Polymyalgia Rheumatica

Polymyalgia rheumatica (PMR) causes stiffness and muscle aches, particularly in the neck, shoulders and hips. Symptoms can appear almost overnight in some cases with no relief. As suddenly as it sometimes appears, it often goes away on its own in a year or two.


PMR causes moderate to severe aching and stiffness in the muscles of the hips, thighs, shoulders, upper arms and neck. Most people have pain in at least two of these areas. At first, pain may be present on just one side of the body, but as the disease continues, symptoms are likely to occur on both sides.

Stiffness is usually worse in the morning. Trying to move without pain can leave those with PMR exhausted for the rest of the day, and pain may also be bad enough to awaken them at night.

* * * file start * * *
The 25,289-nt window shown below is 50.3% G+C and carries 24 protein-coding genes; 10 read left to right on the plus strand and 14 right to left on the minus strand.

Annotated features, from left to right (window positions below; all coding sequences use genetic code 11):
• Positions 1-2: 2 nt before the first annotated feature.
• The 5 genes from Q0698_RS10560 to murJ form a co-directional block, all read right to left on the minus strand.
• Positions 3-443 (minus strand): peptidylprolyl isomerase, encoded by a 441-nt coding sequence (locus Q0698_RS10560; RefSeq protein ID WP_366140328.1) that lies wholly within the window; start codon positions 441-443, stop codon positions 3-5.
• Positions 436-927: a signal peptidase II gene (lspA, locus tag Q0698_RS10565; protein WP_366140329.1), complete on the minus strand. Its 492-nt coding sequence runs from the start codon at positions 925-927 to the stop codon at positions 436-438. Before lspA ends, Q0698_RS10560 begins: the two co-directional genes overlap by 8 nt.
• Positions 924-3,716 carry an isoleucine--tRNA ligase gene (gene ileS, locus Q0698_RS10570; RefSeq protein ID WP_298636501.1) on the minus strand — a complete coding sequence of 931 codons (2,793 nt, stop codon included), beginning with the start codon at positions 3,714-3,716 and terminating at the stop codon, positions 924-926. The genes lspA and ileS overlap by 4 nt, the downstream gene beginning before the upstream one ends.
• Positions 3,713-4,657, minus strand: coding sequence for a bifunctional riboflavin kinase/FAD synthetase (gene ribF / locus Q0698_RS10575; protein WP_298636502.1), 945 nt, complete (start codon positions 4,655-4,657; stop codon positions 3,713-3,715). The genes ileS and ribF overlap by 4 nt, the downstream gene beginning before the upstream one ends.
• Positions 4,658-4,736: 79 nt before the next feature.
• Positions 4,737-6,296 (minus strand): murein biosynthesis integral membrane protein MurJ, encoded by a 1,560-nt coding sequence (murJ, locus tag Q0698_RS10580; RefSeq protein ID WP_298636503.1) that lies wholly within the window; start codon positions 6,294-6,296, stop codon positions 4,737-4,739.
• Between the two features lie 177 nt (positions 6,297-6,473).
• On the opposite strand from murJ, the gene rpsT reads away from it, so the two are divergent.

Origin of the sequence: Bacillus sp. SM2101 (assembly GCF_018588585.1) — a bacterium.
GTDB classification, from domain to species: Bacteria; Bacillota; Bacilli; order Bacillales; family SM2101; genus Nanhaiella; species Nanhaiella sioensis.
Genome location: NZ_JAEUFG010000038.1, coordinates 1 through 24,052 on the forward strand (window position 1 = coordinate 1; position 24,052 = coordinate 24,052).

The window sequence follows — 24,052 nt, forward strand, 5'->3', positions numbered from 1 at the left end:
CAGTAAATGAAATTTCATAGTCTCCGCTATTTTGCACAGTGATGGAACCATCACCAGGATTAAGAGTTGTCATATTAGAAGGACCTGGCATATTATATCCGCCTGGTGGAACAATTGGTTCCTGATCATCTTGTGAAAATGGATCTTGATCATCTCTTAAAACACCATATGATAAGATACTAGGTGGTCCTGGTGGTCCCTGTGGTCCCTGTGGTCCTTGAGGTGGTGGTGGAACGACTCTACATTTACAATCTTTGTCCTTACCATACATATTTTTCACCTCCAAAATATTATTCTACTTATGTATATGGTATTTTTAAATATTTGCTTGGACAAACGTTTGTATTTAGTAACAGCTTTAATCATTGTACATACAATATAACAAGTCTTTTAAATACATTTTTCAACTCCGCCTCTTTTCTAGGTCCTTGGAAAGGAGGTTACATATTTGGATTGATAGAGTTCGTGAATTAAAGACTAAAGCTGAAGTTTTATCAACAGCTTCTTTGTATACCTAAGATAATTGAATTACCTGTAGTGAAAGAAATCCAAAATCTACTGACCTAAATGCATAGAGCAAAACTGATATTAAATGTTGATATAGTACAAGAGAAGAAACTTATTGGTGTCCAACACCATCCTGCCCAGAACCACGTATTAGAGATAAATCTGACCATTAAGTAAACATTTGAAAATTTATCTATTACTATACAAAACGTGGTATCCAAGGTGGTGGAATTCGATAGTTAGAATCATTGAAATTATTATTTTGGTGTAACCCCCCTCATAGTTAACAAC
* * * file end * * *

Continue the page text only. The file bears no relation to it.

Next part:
Sometimes the aching and stiffness develop suddenly. In other cases, they appear more gradually.

Other signs include:

  • Fatigue
  • Weight loss
  • Slight fever


Causes and Risk Factors

The exact causes of PMR are not known. The inflammation that causes the pain occurs when white blood cells, which normally protect the body from invading viruses and bacteria, attack the lining of the joints, particularly the shoulders, hips and knees. PMR is usually less severe than rheumatoid arthritis.

Risk factors include:

  • Age - The average age of persons with this disease is 70.
  • Gender - Women are two times more likely to develop the condition than are men.